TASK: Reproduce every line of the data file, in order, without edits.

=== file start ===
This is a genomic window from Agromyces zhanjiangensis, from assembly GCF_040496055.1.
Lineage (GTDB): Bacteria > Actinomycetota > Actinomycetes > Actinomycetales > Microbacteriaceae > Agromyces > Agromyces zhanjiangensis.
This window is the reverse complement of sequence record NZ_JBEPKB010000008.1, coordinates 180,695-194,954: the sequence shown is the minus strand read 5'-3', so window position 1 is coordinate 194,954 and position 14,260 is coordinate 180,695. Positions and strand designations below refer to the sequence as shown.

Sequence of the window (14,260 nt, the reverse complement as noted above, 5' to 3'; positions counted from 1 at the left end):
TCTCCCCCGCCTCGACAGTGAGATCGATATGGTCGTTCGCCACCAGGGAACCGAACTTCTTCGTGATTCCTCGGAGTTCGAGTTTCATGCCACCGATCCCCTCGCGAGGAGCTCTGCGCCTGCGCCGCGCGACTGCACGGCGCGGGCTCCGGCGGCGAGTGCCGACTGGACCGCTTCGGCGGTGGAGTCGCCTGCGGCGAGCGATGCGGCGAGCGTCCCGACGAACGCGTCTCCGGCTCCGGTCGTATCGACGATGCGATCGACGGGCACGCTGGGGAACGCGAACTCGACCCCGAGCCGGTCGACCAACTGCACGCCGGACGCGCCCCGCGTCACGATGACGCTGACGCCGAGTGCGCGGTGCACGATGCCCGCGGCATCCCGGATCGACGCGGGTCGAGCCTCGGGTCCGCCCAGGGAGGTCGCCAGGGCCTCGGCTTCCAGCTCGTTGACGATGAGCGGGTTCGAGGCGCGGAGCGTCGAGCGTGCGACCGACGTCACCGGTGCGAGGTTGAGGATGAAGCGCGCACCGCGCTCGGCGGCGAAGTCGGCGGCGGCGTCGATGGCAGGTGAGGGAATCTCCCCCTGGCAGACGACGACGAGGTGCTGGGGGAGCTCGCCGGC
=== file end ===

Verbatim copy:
This is a genomic window from Agromyces zhanjiangensis, from assembly GCF_040496055.1.
Lineage (GTDB): Bacteria > Actinomycetota > Actinomycetes > Actinomycetales > Microbacteriaceae > Agromyces > Agromyces zhanjiangensis.
This window is the reverse complement of sequence record NZ_JBEPKB010000008.1, coordinates 180,695-194,954: the sequence shown is the minus strand read 5'-3', so window position 1 is coordinate 194,954 and position 14,260 is coordinate 180,695. Positions and strand designations below refer to the sequence as shown.

Sequence of the window (14,260 nt, the reverse complement as noted above, 5' to 3'; positions counted from 1 at the left end):
TCTCCCCCGCCTCGACAGTGAGATCGATATGGTCGTTCGCCACCAGGGAACCGAACTTCTTCGTGATTCCTCGGAGTTCGAGTTTCATGCCACCGATCCCCTCGCGAGGAGCTCTGCGCCTGCGCCGCGCGACTGCACGGCGCGGGCTCCGGCGGCGAGTGCCGACTGGACCGCTTCGGCGGTGGAGTCGCCTGCGGCGAGCGATGCGGCGAGCGTCCCGACGAACGCGTCTCCGGCTCCGGTCGTATCGACGATGCGATCGACGGGCACGCTGGGGAACGCGAACTCGACCCCGAGCCGGTCGACCAACTGCACGCCGGACGCGCCCCGCGTCACGATGACGCTGACGCCGAGTGCGCGGTGCACGATGCCCGCGGCATCCCGGATCGACGCGGGTCGAGCCTCGGGTCCGCCCAGGGAGGTCGCCAGGGCCTCGGCTTCCAGCTCGTTGACGATGAGCGGGTTCGAGGCGCGGAGCGTCGAGCGTGCGACCGACGTCACCGGTGCGAGGTTGAGGATGAAGCGCGCACCGCGCTCGGCGGCGAAGTCGGCGGCGGCGTCGATGGCAGGTGAGGGAATCTCCCCCTGGCAGACGACGACGAGGTGCTGGGGGAGCTCGCCGGC